When swimming lessons changed for our family

I folded the towel to make a pillow for my head, leaned back in the Adirondack chair, lowered my sunglasses and let my eyes close slowly. The warm air and the lulling sound of the water were making me sleepy.

No, I wasn’t on a beach or relaxing poolside at a hotel. I was fully-clothed at the rec centre, watching my kids’ swimming lesson, but it felt like I was at a spa.

You see, our family has had a rough history with swimming. 

My husband and I are “passable” swimmers but don’t really enjoy it, so it’s not something we’ve been very good about ingraining in our kids.

Our son failed Sea Otter what felt like a million times (three) and only passed when his little sister was old enough to join him in the level. I’d been beginning to wonder if he’d be 17 years old and still blowing bubbles for his instructor in the shallow end.

While they always enjoyed swimming lessons, they weren’t willing to do everything the instructor asked. They struggled with nervousness and both disliked getting water in their eyes, ears and noses — but I couldn’t really blame them because I’m still like that at 33.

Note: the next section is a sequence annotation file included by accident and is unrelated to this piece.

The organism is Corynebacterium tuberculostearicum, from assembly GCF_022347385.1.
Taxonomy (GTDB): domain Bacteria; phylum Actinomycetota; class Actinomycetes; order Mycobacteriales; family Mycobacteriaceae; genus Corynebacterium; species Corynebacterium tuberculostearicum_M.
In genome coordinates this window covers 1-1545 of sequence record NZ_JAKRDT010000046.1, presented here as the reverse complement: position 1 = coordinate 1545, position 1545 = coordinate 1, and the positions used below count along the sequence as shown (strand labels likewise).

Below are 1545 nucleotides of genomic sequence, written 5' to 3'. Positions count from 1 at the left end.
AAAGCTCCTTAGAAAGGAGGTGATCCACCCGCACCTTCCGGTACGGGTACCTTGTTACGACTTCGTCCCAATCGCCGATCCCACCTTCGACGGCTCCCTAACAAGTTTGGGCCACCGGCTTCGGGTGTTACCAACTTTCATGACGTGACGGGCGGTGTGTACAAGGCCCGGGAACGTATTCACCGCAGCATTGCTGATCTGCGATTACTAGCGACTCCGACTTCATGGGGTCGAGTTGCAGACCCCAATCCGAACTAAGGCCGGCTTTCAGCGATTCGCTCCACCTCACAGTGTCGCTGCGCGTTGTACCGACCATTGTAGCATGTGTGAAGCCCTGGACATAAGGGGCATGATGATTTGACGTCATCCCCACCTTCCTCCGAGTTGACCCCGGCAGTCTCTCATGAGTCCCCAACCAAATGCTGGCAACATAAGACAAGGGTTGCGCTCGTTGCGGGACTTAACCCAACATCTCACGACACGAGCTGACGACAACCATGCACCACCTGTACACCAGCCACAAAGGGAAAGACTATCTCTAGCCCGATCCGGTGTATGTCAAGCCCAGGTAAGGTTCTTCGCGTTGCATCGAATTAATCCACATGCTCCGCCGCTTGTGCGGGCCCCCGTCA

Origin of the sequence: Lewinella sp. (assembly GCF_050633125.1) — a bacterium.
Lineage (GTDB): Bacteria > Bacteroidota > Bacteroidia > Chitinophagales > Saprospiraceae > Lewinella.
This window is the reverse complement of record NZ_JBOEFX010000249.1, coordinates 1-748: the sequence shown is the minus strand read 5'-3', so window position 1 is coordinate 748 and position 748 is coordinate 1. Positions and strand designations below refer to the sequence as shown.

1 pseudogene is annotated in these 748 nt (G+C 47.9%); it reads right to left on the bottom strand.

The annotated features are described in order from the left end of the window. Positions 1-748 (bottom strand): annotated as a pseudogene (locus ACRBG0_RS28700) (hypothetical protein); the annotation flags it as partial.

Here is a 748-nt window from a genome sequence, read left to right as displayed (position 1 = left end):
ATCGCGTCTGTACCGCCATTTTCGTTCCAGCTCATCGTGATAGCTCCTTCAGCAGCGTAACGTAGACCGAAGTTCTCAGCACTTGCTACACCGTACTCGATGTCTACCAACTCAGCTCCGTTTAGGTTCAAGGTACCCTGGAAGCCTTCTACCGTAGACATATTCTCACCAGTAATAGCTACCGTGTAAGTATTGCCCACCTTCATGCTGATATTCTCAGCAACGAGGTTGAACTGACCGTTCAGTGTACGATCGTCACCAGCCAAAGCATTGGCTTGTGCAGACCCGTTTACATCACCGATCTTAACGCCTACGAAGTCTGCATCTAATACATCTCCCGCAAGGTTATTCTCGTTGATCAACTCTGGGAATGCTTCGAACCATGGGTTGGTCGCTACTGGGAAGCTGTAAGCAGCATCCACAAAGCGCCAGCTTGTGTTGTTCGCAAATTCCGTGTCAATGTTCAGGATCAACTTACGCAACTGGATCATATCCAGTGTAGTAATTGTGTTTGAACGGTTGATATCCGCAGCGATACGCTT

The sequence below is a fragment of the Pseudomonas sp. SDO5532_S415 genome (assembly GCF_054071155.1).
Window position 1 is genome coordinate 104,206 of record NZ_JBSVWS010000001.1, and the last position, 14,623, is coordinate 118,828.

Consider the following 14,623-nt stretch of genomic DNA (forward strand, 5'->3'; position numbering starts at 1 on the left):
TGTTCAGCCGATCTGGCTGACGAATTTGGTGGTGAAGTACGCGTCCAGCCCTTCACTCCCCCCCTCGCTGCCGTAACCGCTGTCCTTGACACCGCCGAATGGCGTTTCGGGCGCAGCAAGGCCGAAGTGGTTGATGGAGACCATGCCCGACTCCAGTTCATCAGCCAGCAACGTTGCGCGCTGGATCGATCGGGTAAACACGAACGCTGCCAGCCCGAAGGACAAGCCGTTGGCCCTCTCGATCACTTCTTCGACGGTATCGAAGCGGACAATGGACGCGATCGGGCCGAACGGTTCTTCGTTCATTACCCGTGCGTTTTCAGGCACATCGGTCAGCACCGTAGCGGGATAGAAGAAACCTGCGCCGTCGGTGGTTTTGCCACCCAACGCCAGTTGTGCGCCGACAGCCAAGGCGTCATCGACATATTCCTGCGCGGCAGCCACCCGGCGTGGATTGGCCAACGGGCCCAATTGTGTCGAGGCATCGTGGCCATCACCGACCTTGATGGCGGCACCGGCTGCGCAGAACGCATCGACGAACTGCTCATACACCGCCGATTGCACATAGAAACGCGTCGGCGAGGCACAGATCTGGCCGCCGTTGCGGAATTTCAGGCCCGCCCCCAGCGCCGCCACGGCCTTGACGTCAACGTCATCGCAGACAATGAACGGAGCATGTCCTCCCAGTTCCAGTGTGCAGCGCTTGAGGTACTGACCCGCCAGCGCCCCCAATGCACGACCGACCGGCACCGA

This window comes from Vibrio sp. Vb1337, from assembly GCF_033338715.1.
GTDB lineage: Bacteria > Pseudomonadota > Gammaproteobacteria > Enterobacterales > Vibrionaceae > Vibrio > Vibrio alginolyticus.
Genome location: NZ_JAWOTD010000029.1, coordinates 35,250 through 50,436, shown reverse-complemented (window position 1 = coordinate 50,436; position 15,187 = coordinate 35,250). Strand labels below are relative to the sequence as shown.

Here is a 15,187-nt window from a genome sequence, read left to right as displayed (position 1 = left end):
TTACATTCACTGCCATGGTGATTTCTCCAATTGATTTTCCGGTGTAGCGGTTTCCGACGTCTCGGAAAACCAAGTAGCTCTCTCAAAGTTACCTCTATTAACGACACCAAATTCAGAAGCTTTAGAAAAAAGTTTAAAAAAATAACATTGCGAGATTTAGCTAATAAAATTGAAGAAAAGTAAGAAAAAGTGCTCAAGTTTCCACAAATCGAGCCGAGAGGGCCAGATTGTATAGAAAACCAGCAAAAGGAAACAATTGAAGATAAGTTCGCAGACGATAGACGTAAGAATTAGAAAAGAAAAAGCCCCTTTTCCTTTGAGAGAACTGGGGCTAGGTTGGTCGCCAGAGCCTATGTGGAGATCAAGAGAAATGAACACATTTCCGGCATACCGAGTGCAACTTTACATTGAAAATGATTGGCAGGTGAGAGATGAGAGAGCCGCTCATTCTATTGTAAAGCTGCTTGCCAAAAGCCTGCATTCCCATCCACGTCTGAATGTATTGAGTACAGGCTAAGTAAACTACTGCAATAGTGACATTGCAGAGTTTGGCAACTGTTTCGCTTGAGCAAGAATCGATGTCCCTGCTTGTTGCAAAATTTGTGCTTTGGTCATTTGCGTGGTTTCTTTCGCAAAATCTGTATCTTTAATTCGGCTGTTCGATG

When I’d take them to the public pool, even as recently as last summer, they’d alternate between paddling around confidently in their floaties and clinging to me for dear life. Literally all of their friends were much better swimmers.

Oh, and then there was the evening our daughter’s floaty sprung a leak and she slipped under while I dashed through the shallow end to snatch her back up. I’d read a terrifying Facebook article on ‘dry drowning’ earlier that week, so I spent a worried, sleepless night making sure she was still breathing.

This summer, however, things have been different …

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